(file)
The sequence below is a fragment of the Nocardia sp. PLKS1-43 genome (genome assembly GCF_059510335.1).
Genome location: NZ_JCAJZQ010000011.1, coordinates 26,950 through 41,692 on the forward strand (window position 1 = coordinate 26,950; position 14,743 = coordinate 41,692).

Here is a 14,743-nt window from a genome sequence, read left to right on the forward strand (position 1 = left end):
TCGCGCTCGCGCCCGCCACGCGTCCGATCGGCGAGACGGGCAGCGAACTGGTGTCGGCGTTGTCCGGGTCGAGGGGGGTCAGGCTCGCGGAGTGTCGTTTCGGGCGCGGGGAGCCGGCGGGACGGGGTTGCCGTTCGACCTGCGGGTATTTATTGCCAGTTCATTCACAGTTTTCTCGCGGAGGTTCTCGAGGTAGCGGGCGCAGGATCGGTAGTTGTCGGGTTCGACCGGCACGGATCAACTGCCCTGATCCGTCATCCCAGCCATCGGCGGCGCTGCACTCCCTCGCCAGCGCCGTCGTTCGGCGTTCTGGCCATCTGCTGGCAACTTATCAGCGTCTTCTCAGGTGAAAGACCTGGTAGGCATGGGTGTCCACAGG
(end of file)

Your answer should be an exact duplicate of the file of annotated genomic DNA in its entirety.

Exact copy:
The sequence below is a fragment of the Nocardia sp. PLKS1-43 genome (genome assembly GCF_059510335.1).
Genome location: NZ_JCAJZQ010000011.1, coordinates 26,950 through 41,692 on the forward strand (window position 1 = coordinate 26,950; position 14,743 = coordinate 41,692).

Here is a 14,743-nt window from a genome sequence, read left to right on the forward strand (position 1 = left end):
TCGCGCTCGCGCCCGCCACGCGTCCGATCGGCGAGACGGGCAGCGAACTGGTGTCGGCGTTGTCCGGGTCGAGGGGGGTCAGGCTCGCGGAGTGTCGTTTCGGGCGCGGGGAGCCGGCGGGACGGGGTTGCCGTTCGACCTGCGGGTATTTATTGCCAGTTCATTCACAGTTTTCTCGCGGAGGTTCTCGAGGTAGCGGGCGCAGGATCGGTAGTTGTCGGGTTCGACCGGCACGGATCAACTGCCCTGATCCGTCATCCCAGCCATCGGCGGCGCTGCACTCCCTCGCCAGCGCCGTCGTTCGGCGTTCTGGCCATCTGCTGGCAACTTATCAGCGTCTTCTCAGGTGAAAGACCTGGTAGGCATGGGTGTCCACAGG